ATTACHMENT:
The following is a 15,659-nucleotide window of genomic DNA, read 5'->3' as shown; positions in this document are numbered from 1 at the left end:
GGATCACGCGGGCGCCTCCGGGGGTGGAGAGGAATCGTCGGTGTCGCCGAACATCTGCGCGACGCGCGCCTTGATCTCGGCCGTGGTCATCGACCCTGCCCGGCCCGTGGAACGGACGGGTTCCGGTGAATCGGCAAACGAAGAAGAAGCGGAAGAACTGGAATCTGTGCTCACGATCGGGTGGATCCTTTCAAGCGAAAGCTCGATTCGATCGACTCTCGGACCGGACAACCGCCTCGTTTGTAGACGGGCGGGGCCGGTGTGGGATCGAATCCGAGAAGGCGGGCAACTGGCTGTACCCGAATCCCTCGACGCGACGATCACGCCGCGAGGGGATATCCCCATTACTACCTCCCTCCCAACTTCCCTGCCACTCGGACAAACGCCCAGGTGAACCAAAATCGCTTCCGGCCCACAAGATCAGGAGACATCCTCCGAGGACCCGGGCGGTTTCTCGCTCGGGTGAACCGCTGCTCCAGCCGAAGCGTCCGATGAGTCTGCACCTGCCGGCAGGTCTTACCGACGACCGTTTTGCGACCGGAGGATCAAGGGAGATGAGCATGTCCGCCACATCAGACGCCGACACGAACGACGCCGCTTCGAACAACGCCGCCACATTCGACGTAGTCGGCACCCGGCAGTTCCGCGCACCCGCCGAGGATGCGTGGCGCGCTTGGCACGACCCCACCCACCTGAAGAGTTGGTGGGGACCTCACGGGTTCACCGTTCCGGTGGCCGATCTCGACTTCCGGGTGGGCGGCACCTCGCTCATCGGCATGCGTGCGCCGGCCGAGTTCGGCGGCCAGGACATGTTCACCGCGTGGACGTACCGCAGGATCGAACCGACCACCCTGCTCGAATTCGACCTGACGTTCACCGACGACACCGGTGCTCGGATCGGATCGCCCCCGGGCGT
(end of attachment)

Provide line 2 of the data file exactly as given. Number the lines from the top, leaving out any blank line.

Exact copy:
GGATCACGCGGGCGCCTCCGGGGGTGGAGAGGAATCGTCGGTGTCGCCGAACATCTGCGCGACGCGCGCCTTGATCTCGGCCGTGGTCATCGACCCTGCCCGGCCCGTGGAACGGACGGGTTCCGGTGAATCGGCAAACGAAGAAGAAGCGGAAGAACTGGAATCTGTGCTCACGATCGGGTGGATCCTTTCAAGCGAAAGCTCGATTCGATCGACTCTCGGACCGGACAACCGCCTCGTTTGTAGACGGGCGGGGCCGGTGTGGGATCGAATCCGAGAAGGCGGGCAACTGGCTGTACCCGAATCCCTCGACGCGACGATCACGCCGCGAGGGGATATCCCCATTACTACCTCCCTCCCAACTTCCCTGCCACTCGGACAAACGCCCAGGTGAACCAAAATCGCTTCCGGCCCACAAGATCAGGAGACATCCTCCGAGGACCCGGGCGGTTTCTCGCTCGGGTGAACCGCTGCTCCAGCCGAAGCGTCCGATGAGTCTGCACCTGCCGGCAGGTCTTACCGACGACCGTTTTGCGACCGGAGGATCAAGGGAGATGAGCATGTCCGCCACATCAGACGCCGACACGAACGACGCCGCTTCGAACAACGCCGCCACATTCGACGTAGTCGGCACCCGGCAGTTCCGCGCACCCGCCGAGGATGCGTGGCGCGCTTGGCACGACCCCACCCACCTGAAGAGTTGGTGGGGACCTCACGGGTTCACCGTTCCGGTGGCCGATCTCGACTTCCGGGTGGGCGGCACCTCGCTCATCGGCATGCGTGCGCCGGCCGAGTTCGGCGGCCAGGACATGTTCACCGCGTGGACGTACCGCAGGATCGAACCGACCACCCTGCTCGAATTCGACCTGACGTTCACCGACGACACCGGTGCTCGGATCGGATCGCCCCCGGGCGT